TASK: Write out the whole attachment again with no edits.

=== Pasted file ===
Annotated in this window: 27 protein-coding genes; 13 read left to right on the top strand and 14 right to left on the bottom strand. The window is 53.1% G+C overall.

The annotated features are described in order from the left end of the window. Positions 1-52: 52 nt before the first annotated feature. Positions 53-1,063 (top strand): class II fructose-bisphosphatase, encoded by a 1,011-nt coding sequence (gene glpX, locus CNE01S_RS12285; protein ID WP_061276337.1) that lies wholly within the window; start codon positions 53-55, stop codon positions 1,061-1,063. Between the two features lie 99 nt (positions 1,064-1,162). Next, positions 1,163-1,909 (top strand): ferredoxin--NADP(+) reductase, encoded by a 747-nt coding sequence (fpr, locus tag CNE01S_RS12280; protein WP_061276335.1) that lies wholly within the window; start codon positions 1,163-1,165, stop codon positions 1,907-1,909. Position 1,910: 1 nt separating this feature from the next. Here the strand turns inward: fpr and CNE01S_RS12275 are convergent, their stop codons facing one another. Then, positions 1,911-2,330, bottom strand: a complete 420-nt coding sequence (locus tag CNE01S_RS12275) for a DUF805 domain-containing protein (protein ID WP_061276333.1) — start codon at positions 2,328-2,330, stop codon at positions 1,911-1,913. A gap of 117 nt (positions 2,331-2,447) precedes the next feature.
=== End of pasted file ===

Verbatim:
Annotated in this window: 27 protein-coding genes; 13 read left to right on the top strand and 14 right to left on the bottom strand. The window is 53.1% G+C overall.

The annotated features are described in order from the left end of the window. Positions 1-52: 52 nt before the first annotated feature. Positions 53-1,063 (top strand): class II fructose-bisphosphatase, encoded by a 1,011-nt coding sequence (gene glpX, locus CNE01S_RS12285; protein ID WP_061276337.1) that lies wholly within the window; start codon positions 53-55, stop codon positions 1,061-1,063. Between the two features lie 99 nt (positions 1,064-1,162). Next, positions 1,163-1,909 (top strand): ferredoxin--NADP(+) reductase, encoded by a 747-nt coding sequence (fpr, locus tag CNE01S_RS12280; protein WP_061276335.1) that lies wholly within the window; start codon positions 1,163-1,165, stop codon positions 1,907-1,909. Position 1,910: 1 nt separating this feature from the next. Here the strand turns inward: fpr and CNE01S_RS12275 are convergent, their stop codons facing one another. Then, positions 1,911-2,330, bottom strand: a complete 420-nt coding sequence (locus tag CNE01S_RS12275) for a DUF805 domain-containing protein (protein ID WP_061276333.1) — start codon at positions 2,328-2,330, stop codon at positions 1,911-1,913. A gap of 117 nt (positions 2,331-2,447) precedes the next feature.